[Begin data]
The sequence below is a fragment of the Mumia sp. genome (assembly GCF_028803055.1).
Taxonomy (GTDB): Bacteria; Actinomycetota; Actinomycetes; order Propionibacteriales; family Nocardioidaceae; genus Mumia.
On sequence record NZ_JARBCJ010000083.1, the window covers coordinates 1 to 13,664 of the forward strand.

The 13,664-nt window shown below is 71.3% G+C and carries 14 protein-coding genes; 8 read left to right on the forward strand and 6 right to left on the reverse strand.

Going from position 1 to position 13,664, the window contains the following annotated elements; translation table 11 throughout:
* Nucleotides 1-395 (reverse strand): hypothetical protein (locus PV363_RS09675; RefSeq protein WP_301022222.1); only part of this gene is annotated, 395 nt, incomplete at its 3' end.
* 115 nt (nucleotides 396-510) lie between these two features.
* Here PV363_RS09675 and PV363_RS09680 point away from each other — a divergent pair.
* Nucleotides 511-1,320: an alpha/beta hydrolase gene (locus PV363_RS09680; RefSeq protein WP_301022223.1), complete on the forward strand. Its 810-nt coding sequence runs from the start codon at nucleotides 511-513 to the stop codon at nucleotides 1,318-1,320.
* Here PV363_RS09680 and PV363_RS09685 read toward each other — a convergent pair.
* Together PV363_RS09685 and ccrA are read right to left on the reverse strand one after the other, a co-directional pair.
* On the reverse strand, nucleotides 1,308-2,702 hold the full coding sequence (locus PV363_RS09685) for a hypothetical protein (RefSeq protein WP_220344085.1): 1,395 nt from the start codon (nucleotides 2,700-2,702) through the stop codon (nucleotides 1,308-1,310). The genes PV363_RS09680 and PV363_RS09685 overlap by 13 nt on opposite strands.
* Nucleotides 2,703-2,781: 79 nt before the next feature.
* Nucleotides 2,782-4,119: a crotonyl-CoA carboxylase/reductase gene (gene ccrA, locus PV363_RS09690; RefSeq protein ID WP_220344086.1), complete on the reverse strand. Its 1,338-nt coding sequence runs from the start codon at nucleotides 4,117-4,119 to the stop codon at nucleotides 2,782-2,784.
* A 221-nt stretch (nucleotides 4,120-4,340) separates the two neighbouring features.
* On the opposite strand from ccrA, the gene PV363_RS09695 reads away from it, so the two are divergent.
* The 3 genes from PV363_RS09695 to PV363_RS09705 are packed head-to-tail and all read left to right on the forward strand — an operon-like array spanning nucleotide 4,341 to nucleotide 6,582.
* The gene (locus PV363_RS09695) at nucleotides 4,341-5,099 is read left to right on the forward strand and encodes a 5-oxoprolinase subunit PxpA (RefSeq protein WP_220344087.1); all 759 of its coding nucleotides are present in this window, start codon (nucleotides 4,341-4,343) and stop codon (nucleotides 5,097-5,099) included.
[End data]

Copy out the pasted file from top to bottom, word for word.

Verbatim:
The sequence below is a fragment of the Mumia sp. genome (assembly GCF_028803055.1).
Taxonomy (GTDB): Bacteria; Actinomycetota; Actinomycetes; order Propionibacteriales; family Nocardioidaceae; genus Mumia.
On sequence record NZ_JARBCJ010000083.1, the window covers coordinates 1 to 13,664 of the forward strand.

The 13,664-nt window shown below is 71.3% G+C and carries 14 protein-coding genes; 8 read left to right on the forward strand and 6 right to left on the reverse strand.

Going from position 1 to position 13,664, the window contains the following annotated elements; translation table 11 throughout:
* Nucleotides 1-395 (reverse strand): hypothetical protein (locus PV363_RS09675; RefSeq protein WP_301022222.1); only part of this gene is annotated, 395 nt, incomplete at its 3' end.
* 115 nt (nucleotides 396-510) lie between these two features.
* Here PV363_RS09675 and PV363_RS09680 point away from each other — a divergent pair.
* Nucleotides 511-1,320: an alpha/beta hydrolase gene (locus PV363_RS09680; RefSeq protein WP_301022223.1), complete on the forward strand. Its 810-nt coding sequence runs from the start codon at nucleotides 511-513 to the stop codon at nucleotides 1,318-1,320.
* Here PV363_RS09680 and PV363_RS09685 read toward each other — a convergent pair.
* Together PV363_RS09685 and ccrA are read right to left on the reverse strand one after the other, a co-directional pair.
* On the reverse strand, nucleotides 1,308-2,702 hold the full coding sequence (locus PV363_RS09685) for a hypothetical protein (RefSeq protein WP_220344085.1): 1,395 nt from the start codon (nucleotides 2,700-2,702) through the stop codon (nucleotides 1,308-1,310). The genes PV363_RS09680 and PV363_RS09685 overlap by 13 nt on opposite strands.
* Nucleotides 2,703-2,781: 79 nt before the next feature.
* Nucleotides 2,782-4,119: a crotonyl-CoA carboxylase/reductase gene (gene ccrA, locus PV363_RS09690; RefSeq protein ID WP_220344086.1), complete on the reverse strand. Its 1,338-nt coding sequence runs from the start codon at nucleotides 4,117-4,119 to the stop codon at nucleotides 2,782-2,784.
* A 221-nt stretch (nucleotides 4,120-4,340) separates the two neighbouring features.
* On the opposite strand from ccrA, the gene PV363_RS09695 reads away from it, so the two are divergent.
* The 3 genes from PV363_RS09695 to PV363_RS09705 are packed head-to-tail and all read left to right on the forward strand — an operon-like array spanning nucleotide 4,341 to nucleotide 6,582.
* The gene (locus PV363_RS09695) at nucleotides 4,341-5,099 is read left to right on the forward strand and encodes a 5-oxoprolinase subunit PxpA (RefSeq protein WP_220344087.1); all 759 of its coding nucleotides are present in this window, start codon (nucleotides 4,341-4,343) and stop codon (nucleotides 5,097-5,099) included.